It is important for the parents to be open with their children about societal prejudice and help children learn what is acceptable behavior and what is simply discrimination and how to deal with it.

I hope that the next generation of children will be even more accepting of differences. I would be absolutely opposed to any attempt to legislate that adoptive families should all be matching in skin color. That in my opinion is looking for a solution in the wrong place.

Posted by: soleil2000 | April 28, 2009 10:19 AM | Report abuse

Love knows no color...

Posted by: Krazijoe | April 28, 2009 10:20 AM | Report abuse

Isn't it obvious that class and culture as well as biological race is in the picture here?

When a white family adopts a black or brown or overseas child, the white majority automatically assumes that this is a move upwards, socio-economically, for the child. "This child is being rescued from poverty and Otherness, and being assimilated, becoming more mainstream, more 'real American,' more like 'us.'" The image of a white child being taken into an African-American family deeply jars that stereotype.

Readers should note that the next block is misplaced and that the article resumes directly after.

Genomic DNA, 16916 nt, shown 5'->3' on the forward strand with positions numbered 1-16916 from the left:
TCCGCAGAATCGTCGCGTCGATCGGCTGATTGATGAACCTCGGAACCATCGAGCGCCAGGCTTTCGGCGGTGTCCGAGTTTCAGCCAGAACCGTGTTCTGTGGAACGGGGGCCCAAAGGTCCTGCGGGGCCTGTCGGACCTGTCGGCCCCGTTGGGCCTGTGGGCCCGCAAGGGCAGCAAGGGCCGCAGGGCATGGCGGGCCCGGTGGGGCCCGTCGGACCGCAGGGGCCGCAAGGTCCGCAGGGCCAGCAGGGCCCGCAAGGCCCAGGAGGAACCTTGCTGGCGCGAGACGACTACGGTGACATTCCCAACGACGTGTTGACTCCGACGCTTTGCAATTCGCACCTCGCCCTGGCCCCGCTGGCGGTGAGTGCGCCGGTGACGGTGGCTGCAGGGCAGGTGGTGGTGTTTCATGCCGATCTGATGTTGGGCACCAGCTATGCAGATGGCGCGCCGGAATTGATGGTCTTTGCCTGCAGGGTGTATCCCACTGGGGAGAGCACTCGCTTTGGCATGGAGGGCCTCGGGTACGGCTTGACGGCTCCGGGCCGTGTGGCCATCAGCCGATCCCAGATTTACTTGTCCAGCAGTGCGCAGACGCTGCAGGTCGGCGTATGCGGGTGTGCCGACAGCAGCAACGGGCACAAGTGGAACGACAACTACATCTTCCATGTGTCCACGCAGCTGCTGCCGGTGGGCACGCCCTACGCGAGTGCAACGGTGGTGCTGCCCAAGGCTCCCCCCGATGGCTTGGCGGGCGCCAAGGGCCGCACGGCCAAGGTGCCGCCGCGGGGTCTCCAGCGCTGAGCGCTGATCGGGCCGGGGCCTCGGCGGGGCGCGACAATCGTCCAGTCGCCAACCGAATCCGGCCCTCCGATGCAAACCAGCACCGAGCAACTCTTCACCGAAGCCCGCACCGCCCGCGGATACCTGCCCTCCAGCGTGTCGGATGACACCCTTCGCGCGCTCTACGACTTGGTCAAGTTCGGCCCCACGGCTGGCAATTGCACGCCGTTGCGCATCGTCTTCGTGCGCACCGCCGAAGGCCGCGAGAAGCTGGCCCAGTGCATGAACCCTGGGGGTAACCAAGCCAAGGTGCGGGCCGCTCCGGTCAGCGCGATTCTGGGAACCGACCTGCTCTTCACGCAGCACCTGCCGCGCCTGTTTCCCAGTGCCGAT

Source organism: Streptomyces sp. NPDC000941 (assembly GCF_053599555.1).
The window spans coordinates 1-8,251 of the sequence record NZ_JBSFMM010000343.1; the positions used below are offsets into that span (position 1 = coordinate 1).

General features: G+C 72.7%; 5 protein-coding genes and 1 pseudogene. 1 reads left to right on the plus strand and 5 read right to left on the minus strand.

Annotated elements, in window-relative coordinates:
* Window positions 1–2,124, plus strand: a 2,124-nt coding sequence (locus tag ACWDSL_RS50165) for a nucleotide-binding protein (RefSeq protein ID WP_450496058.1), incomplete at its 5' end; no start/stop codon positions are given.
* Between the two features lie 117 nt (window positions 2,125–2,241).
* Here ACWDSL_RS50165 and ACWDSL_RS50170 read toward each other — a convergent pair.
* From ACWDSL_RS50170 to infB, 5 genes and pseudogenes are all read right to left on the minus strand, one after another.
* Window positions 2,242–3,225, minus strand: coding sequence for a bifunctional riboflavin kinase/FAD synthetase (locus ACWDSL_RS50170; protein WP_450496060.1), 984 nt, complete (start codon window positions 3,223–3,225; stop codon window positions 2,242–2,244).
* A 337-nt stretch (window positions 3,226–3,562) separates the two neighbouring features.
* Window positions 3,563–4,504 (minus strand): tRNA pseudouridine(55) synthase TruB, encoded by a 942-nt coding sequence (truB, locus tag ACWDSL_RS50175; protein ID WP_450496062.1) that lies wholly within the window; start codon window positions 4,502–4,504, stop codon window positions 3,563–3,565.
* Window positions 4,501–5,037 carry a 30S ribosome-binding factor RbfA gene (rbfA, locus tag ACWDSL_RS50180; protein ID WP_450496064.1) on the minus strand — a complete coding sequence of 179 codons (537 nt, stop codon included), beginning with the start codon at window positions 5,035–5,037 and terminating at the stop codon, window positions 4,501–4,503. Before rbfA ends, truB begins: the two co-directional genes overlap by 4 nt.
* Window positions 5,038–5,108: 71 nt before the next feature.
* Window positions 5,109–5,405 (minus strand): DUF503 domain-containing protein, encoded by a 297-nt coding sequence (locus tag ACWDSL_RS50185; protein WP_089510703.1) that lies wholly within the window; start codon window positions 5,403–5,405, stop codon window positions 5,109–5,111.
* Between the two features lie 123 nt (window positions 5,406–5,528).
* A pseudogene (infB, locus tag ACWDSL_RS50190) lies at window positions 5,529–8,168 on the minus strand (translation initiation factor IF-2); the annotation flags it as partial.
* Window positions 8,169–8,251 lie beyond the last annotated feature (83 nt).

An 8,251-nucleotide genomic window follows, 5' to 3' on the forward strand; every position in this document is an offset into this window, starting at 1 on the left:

Posted by: herzliebster | April 28, 2009 10:23 AM | Report abuse

Adoption is not about solving societal woes but about starting a family. I am the adoptive parent of a biracial child. My wife and I were not concerned about race at all. We have had inquiries about our son but nothing negative.

The thing that people forget when discussing placement of a child in adoption is that there are far more white families looking to adopt than people of color. Non-white children spend far more time in foster care as a result. If adoptions were limited to same race parents many more children would remain in the "system" which helps neither the child nor society.

Race can be a factor in adoptions just not the only one.

Posted by: hickman11 | April 28, 2009 10:34 AM | Report abuse